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Ellen Roger’s Ghostly Glamor

Ellen Roger‘s Ghostly photographs are glamourous, sexy, and creepy all at once.

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Photographer C. Owen Captures The Haunting Beauty And Lifelike Detail Of Dead Insects

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C. Owen is a Chicago-based artist who creates eerie, black-and-white portraits of insects and animals — particularly those that have died or have been resurrected as taxidermied objects. The series featured here, titled Ordinary Overlooked, explores the alien beauty of dead insects that Owen finds outside or in the corners and windowsills of her house. With a strange alertness and intimacy, the images capture with startling detail the characteristics of each tiny body — such as the hairy legs, segmented antennae, and compound eyes — that otherwise go unnoticed. What was once creepy and “ordinary” becomes familiar and nuanced. In a statement provided to Beautiful/Decay, Owen explains:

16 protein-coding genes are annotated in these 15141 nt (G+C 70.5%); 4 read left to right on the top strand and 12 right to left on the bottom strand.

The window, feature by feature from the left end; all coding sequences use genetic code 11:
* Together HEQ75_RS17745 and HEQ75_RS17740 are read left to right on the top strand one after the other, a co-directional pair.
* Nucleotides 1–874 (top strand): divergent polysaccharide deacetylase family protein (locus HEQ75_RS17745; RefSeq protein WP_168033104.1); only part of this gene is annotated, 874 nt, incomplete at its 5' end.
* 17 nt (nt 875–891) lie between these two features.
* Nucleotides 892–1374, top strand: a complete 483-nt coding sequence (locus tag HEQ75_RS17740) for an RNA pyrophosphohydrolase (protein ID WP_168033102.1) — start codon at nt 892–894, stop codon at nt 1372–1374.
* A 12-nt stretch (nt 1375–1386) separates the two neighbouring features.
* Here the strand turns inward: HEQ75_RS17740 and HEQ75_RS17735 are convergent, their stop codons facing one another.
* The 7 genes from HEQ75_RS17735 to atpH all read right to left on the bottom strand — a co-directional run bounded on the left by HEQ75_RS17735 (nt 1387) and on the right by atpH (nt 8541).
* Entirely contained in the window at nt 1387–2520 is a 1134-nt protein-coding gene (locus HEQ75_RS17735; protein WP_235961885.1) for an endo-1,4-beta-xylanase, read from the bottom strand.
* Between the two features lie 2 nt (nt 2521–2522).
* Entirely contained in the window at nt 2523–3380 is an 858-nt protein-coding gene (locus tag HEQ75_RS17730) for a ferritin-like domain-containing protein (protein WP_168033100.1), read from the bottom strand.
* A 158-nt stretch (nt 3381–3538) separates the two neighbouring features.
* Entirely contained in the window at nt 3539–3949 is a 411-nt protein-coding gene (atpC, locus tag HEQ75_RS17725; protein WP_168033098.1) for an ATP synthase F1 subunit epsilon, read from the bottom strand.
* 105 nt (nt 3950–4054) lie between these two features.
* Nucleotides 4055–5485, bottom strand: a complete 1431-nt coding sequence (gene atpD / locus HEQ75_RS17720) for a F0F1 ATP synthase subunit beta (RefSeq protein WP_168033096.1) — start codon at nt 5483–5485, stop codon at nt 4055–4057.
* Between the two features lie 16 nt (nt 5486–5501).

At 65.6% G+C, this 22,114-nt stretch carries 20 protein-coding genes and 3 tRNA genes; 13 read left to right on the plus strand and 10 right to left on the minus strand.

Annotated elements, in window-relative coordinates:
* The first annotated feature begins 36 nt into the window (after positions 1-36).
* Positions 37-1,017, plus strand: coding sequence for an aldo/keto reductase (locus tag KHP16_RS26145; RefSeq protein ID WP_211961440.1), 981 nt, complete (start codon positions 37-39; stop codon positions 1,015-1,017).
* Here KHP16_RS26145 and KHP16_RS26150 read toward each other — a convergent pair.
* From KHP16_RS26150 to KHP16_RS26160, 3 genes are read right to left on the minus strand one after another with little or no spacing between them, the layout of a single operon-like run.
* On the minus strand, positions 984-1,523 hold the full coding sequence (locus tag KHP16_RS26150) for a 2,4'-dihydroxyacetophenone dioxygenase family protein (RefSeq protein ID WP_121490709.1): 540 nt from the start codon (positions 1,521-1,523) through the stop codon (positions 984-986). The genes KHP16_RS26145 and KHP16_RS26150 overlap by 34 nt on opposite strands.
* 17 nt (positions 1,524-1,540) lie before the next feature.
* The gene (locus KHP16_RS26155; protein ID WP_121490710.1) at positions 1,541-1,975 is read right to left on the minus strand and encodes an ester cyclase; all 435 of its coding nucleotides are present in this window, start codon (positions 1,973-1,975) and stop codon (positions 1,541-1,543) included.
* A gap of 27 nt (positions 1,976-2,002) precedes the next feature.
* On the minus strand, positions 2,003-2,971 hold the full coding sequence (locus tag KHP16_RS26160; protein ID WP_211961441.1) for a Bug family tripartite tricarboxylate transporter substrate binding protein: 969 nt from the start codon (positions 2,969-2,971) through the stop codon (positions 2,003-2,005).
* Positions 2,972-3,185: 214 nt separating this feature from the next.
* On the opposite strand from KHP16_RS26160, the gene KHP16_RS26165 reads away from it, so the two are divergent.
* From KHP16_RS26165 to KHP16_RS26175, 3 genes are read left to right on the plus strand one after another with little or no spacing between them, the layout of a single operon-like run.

The insect world is something the average human rarely pays any close attention to — that is, unless they are invading your home. Something ordinary as a moth, housefly, or ant can easily be overlooked and considered a pest. For me, they have opened my eyes to a tiny new world. […] The more I photograph these insects, the stronger my curiosity grows.

What makes Owen’s images especially uncanny are the states of limbo they portray. Floating in surreal, nocturnal worlds, each insect carries the illusion of life while curled in the postures of death. As manifestations of uncertainty and ephemerality, they are transformed through the camera’s gaze into sentient ghosts, lost in purgatory; “taken in one hair at a time, the images are suspended somewhere between metamorphosis and reincarnation,” Owen writes. The result is a series of contemplative photographs that provide both the time and focus in which to foster respect while exploring the beauty of alternate, living worlds.

Visit Owen’s website to view more of her work, including Trophies, a haunting portraiture series of taxidermied animals who likewise trouble us with the indistinctness between life and death.

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Watch Unbelievable Video Of Moroccan Artists Hand Craft Perfect Mosaics By Hand